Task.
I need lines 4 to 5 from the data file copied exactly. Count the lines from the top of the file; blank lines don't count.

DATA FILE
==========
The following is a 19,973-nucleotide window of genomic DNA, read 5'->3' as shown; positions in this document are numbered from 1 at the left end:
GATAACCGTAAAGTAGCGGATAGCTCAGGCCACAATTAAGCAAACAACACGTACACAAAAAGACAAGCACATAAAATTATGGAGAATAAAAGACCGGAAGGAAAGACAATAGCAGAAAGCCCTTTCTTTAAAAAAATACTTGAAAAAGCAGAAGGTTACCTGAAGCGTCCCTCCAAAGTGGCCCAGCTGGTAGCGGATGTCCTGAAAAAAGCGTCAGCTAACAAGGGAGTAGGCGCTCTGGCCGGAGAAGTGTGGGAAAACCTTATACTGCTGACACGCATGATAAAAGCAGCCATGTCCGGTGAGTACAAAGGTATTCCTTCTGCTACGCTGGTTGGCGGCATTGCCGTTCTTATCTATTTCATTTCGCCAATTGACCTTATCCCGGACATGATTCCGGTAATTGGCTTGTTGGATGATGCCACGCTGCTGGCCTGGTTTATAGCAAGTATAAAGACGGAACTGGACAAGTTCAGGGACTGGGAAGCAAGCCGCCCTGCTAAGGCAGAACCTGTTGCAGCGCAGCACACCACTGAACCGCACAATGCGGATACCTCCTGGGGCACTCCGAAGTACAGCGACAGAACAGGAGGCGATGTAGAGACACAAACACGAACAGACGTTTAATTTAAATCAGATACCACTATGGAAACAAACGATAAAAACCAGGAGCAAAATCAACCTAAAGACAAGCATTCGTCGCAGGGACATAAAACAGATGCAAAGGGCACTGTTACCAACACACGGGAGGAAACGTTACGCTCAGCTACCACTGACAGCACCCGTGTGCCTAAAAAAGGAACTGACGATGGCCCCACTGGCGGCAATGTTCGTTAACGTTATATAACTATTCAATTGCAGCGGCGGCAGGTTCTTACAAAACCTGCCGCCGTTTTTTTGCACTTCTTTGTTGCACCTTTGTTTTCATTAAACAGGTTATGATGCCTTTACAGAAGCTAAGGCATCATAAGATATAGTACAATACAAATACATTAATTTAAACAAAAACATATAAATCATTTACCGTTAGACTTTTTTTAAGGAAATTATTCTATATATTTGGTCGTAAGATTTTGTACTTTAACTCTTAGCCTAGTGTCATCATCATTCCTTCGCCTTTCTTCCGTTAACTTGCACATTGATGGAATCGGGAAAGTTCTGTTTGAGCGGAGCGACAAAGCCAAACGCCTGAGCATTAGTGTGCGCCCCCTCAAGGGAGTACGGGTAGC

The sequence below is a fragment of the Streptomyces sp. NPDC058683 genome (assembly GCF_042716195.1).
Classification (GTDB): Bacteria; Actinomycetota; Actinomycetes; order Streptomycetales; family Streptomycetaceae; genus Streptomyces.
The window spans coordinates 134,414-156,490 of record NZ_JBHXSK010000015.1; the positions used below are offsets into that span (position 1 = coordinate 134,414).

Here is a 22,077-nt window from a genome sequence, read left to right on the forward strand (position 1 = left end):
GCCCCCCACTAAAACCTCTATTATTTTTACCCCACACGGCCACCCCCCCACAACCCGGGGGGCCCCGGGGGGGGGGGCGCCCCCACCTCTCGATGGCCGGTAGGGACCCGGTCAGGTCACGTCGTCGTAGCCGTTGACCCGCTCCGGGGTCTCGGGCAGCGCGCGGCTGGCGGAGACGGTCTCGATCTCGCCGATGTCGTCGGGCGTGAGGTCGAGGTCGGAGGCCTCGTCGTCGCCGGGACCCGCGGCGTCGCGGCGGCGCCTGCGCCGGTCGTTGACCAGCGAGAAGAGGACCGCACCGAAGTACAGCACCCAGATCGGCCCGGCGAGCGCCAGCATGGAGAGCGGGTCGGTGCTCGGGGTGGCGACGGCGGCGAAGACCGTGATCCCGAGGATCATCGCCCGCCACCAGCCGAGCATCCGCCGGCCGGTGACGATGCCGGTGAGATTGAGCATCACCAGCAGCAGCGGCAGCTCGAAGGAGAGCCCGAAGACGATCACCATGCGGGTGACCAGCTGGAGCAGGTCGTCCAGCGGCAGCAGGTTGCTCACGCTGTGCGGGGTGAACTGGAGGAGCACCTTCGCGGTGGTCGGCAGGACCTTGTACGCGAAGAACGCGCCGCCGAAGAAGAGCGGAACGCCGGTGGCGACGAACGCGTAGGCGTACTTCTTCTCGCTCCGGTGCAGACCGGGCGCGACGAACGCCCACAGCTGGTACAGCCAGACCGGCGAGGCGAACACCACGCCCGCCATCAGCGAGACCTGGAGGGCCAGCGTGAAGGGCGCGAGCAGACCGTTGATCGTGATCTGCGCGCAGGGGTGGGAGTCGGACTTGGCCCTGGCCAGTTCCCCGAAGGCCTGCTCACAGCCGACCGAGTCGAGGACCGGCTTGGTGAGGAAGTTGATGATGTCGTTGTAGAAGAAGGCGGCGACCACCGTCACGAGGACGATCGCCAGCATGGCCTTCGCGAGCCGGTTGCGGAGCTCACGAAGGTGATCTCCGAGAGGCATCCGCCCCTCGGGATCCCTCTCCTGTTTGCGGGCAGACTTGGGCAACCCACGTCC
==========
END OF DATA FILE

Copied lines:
Classification (GTDB): Bacteria; Actinomycetota; Actinomycetes; order Streptomycetales; family Streptomycetaceae; genus Streptomyces.
The window spans coordinates 134,414-156,490 of record NZ_JBHXSK010000015.1; the positions used below are offsets into that span (position 1 = coordinate 134,414).